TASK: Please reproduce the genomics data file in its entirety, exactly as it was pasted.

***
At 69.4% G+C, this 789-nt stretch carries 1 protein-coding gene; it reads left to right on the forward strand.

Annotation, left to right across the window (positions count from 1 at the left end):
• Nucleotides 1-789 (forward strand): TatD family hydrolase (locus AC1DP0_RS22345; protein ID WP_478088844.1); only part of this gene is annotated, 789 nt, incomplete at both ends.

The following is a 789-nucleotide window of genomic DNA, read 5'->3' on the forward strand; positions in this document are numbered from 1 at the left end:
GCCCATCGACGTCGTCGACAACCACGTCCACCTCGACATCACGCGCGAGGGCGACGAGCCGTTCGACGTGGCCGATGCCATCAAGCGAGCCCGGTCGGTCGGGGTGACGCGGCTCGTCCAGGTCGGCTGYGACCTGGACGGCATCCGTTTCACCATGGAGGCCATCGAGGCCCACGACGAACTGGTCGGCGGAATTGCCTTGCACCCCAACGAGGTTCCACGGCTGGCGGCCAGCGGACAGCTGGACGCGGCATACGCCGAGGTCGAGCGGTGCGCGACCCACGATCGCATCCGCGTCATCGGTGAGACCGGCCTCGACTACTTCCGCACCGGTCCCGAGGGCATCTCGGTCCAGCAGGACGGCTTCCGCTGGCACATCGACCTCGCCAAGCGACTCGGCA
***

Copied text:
At 69.4% G+C, this 789-nt stretch carries 1 protein-coding gene; it reads left to right on the forward strand.

Annotation, left to right across the window (positions count from 1 at the left end):
• Nucleotides 1-789 (forward strand): TatD family hydrolase (locus AC1DP0_RS22345; protein ID WP_478088844.1); only part of this gene is annotated, 789 nt, incomplete at both ends.

The following is a 789-nucleotide window of genomic DNA, read 5'->3' on the forward strand; positions in this document are numbered from 1 at the left end:
GCCCATCGACGTCGTCGACAACCACGTCCACCTCGACATCACGCGCGAGGGCGACGAGCCGTTCGACGTGGCCGATGCCATCAAGCGAGCCCGGTCGGTCGGGGTGACGCGGCTCGTCCAGGTCGGCTGYGACCTGGACGGCATCCGTTTCACCATGGAGGCCATCGAGGCCCACGACGAACTGGTCGGCGGAATTGCCTTGCACCCCAACGAGGTTCCACGGCTGGCGGCCAGCGGACAGCTGGACGCGGCATACGCCGAGGTCGAGCGGTGCGCGACCCACGATCGCATCCGCGTCATCGGTGAGACCGGCCTCGACTACTTCCGCACCGGTCCCGAGGGCATCTCGGTCCAGCAGGACGGCTTCCGCTGGCACATCGACCTCGCCAAGCGACTCGGCA